4. The New Nonlinear Wave Solutions

Obviously, it is easier for us to seek the explicit solutions to the reduction equations than to solve (1). The exact solutions of the reduction equations which were proposed in our work all can be solved by extended -expansion method. By solving these reduction equations, traveling wave solutions and nontraveling wave solutions can be obtained. For simplicity, we do not discuss them in detail. In this section, by introducing a special transformation, we will give out an equivalent equation and obtain its exact solutions by extended -expansion method.

Making a transformationwhere , , , , , and are arbitrary differential functions, (1) can be reduced to the following ODE: where , , and and are nonzero constants. , , , and are arbitrary differential functions.

Since is arbitrary, (39) holds if and only ifNote that (40) comes from taking the derivative on both sides of (41). Therefore we only consider (41). Integrating (41) once, it follows thatwhere is an integral constant. If , then (42) becomes

Balancing and in (43), we obtain which gives . Suppose that (43) owns the solutions in the formwhere satisfies the following equation:where , , , , and are constant.

Substituting (44) and (45) into (43) and then setting all the coefficients of of the resulting system to zero, we can obtain the following results.

4.1.

In this situation, we obtain the following set of nontrivial solutions:where , , and are arbitrary constants and and are nonzero constants.

Substituting (46) into (44), we obtain, respectively, the following solutions of (43):where and .

When , the general elliptic equation (45) is reduced to the auxiliary ordinary equation

The solutions of (50) are given in Table 1. Combining (47)–(49) with Table 1, many exact solutions of (43) can be obtained. For simplicity, we just give out the first case in Table 1; the other cases can be discussed similarly.

Table 1: Solutions of in .

When , , and , the solution of (50) is or . Substituting them into (47)–(49), we can obtain the following Jacobi Elliptic function solutions of (1).

From (47), one hasTherefore, solutions of (1) can be expressed as

When  , , solution (51) becomesThus, one has

When , , solution (51) becomesThus, one has

When , , solution (52) becomesThus, one has

When , , solution (52) becomesThus, one hasIt is easy to find that, for an arbitrary constant , is the solution of (1).

From (48), we haveTherefore, solutions of (1) can be expressed as

When , , solution (62) becomesThus, one has

From (49), we haveTherefore, solutions of (1) can be expressed as

When , , solution (67) becomesThus, one has

4.2.

In this situation, we have the following result:

When , the general elliptic equation (45) is reduced to the auxiliary ordinary equation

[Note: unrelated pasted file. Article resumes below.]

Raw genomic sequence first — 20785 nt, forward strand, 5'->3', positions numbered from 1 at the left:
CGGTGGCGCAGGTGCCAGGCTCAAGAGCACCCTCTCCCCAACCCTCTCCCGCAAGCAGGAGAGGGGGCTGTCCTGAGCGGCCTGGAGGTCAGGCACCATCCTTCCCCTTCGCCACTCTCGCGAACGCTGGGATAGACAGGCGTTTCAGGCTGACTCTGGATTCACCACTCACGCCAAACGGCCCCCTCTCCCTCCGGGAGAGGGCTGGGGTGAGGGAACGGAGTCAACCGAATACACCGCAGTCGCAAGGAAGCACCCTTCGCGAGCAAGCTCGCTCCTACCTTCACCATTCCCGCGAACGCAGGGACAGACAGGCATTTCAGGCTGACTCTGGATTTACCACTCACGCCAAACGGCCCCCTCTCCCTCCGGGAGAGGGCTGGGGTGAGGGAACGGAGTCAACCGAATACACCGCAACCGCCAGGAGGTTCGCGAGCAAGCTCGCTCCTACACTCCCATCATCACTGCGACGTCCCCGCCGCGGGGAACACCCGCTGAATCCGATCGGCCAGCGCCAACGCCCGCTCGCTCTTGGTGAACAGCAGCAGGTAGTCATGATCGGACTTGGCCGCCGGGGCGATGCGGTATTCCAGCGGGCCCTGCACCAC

Combining (72) with solutions of (73), many exact solutions of (43) can be obtained. The process is similar to the case of ; we omit it.

4.3.

In this situation, we have the following result:where , , , and are arbitrary constants.

Substituting (74) into (44), we obtain the following solution of (43):where and .

When , the general elliptic equation (45) is reduced to the auxiliary ordinary equation

If , , the solutions of (76) are given by the following:where is arbitrary constant.

Substituting (77) into (75), we haveWith (78) or (79), can be solved. Then, exact solutions of (1) can be obtained.

4.4.

In this case, there exists three parameters , , and such thatEquation (80) is satisfied only if the following relations hold:

Equation (80) is the general Riccati equation. The solutions of (80) are listed in [9]. There are 24 group solutions named , which we do not list for simplicity.

Substituting (80) and (44) into (43) and then setting all the coefficients of of the resulting system to zero, we can obtain the following results:where , , , , and are arbitrary constants.

Substituting (82) into (44), we obtain, respectively, the following solutions of (43):where and .

Substituting solutions of (80) into (83) and (84), we can obtain a lot of solutions of (43). We just give one example.

When and , . Substituting into (83) and (84), we haveWith (85) or (86), can be solved. Then, exact solutions of (1) can be obtained.

4.5.

In this case, there exists three parameters , , and such thatEquation (87) is satisfied only if the following relations hold:The following constraint should exist between , , and parameters:

Therefore, we can discuss the solution of (1) similarly as Section 4.4 under the condition (89). Here, we omit it.

4.6.

In this situation, we have the following result:Substituting (90) into (44), we obtain the following solution of (43):where and .

When , the general elliptic equation (45) is reduced to the auxiliary ordinary equationThe solution of (92) is the Weierstrass elliptic doubly periodic type solution:where , , and . Substituting (93) into (92), the solution of (43) is

Therefore, exact solutions of (1) can be expressed:

5. Conclusions

In this paper, employing two methods, we studied a higher-dimensional shallow water wave equation (1). Firstly, the invariance property of (1) is presented by using the Lie symmetry analysis. Then, all of the geometric vector fields and the symmetry reductions are obtained for the first time. Furthermore, some new nonlinear wave solutions are obtained by using a special transformation and the extended -expansion method. The correctness of all the solutions is verified by substituting them into original equation (1). It is interesting that these solutions contain some arbitrary functions. This property seems very special. In fact, more exact explicit solutions of (1) can be derived through the reduction equations. Because of the arbitrary functions , , , , , , , , , and , these solutions may be more meaningful under special conditions and may be useful to explain some physical phenomena. The method is effective to high-dimensional differential equations and can also be applied to other nonlinear evolution ones.

Conflict of Interests

The author declares that there is no conflict of interests regarding the publication of this paper.

Acknowledgments

This research is supported by the Natural Science Foundation of china (nos. 11461022, 11161020, and 11361023), Science Foundation of Yunnan province (2014FA037), and Middle-Aged Academic Backbone of Honghe University (no. 2014GG0105).